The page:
When you've got a minimum viable offering, and you can start creating consistent sales, you may be hustling like crazy in order to do it. In that case, you're still not sustainable, and you might not even be profitable yet, but you've got some traction. Your nose is a little more above water, and you can see a little farther out on the timeline. You can think more clearly in terms of WHO your offer is meant for, and how they most resonate with your Great Work. You can begin tweaking your messaging to improve your results, or testing new avenues to market your offer because you've finally got some cash flow to pay for a marketing budget!
The second year builds confidence - for you as well as your potential customers. No one wants to deal with a fly-by-night enterprise, regardless of your industry. If you've made it through the first year, your clients have more reason to trust you're going to stick around and be there when they need you. You've also figured some things out - and maybe even started firing clients (or team members) that aren't moving in the direction you want your business to go.
Year Three: Honing Your Systems
You can't keep doing everything yourself, and if you haven't already, it's time to start implementing systems to keep your business running smoothly. Whether it's hiring team members, marketing automation, or financial management tools, without some level of systematization, you call into the trap of having to re-create everything or each new customer. Can you imagine re-creating an email to be sent every time a purchase is made? Email marketing systems can pick up the slack on that quite easily. By the third year, you've done a few things more than a few times, so you know what works and what doesn't. You can create a process manual that makes some elements of your business easier to delegate.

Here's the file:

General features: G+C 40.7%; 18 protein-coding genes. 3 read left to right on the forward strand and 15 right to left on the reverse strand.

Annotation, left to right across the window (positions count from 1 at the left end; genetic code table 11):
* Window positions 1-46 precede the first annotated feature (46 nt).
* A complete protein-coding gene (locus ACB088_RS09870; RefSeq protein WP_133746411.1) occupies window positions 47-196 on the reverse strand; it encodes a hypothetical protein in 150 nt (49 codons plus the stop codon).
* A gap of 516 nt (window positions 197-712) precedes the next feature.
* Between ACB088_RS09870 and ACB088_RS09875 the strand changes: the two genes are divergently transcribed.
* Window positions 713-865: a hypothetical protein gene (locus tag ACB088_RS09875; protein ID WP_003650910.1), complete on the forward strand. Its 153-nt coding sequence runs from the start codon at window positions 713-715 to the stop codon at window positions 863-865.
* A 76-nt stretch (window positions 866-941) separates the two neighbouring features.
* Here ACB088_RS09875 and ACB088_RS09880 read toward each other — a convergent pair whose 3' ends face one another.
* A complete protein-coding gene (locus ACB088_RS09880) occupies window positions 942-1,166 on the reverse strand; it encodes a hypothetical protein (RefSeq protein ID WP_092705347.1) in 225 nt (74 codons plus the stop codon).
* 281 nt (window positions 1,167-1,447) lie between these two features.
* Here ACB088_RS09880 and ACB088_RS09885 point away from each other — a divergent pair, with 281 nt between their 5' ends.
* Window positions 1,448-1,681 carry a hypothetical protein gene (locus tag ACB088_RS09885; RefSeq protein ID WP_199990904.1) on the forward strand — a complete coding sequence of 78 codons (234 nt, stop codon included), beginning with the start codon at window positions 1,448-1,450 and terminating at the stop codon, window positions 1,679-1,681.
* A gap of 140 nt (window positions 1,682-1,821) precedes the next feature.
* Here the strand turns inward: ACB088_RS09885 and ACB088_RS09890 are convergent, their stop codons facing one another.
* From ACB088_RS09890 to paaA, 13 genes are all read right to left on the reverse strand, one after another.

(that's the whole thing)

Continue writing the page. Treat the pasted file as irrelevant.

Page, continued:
The third year is where profitability ans sustainability come together. The need to "hustle" is replaced by the need to "systematize" - there's more breathing room, positive cash flow, and team members to help take the load off you and support the growth of the business.
You Can Go Faster, But You Can't Rush It
In my years of working with clients, these three steps can't be skipped if you want to eventually be able to make good money doing what you love AND have time and energy to enjoy the money you're making. The faster you can do this, the quicker you get to the fun stuff. But you can't rush it, either. For as many people as I've seen shorten the learning curve and throw money at a problem to fix it faster, I've also seen people try to systematize something they've done once - and they keep having to re-trace their steps and modify the process. Every entrepreneur has their own tempo: Find YOURS. Hustling is a short-term sprint. It's not sustainable, and building your business around "always hustling" is a sure-fire way to stay on the hamster wheel for the rest of your life.
Um. No thanks.
But if you've got a knack for marketing, or you're a systems wizard, you'll be able to trim time off that three year projection and see profitability AND sustainability that much sooner. If you're a whiz in all three areas (crafting an offer, creating great marketing, and systematizing the hell out of your business) or can hire someone who is, then you can REALLY shorten the time frame.
But going into a new venture, thinking you'll be rich and famous in a year is a crisis waiting to happen. Instead, be willing to give yourself some wiggle room to make mistakes, experiment, and get this new venture off the ground. Bootstrapping is great, but if you're planning to give up after a hard first year (or three), you're in business for all the wrong reasons.
Join Me For A FREE Teleclass Series
Liz Larocque and her partner, Eric, have put together a free teleseminar series for corporate escapees that are ready to break out and launch their own business. The event kicks off February 9, and I am excited to be one of the speakers. You can register here to get all the details about turning your passion into a profitable (and sustainable) business. Disclosure: This is my affiliate link, which means if you purchase the recordings, I get a small stipend for referring you. The event is free, however, and I know there's LOTS of great information being shared.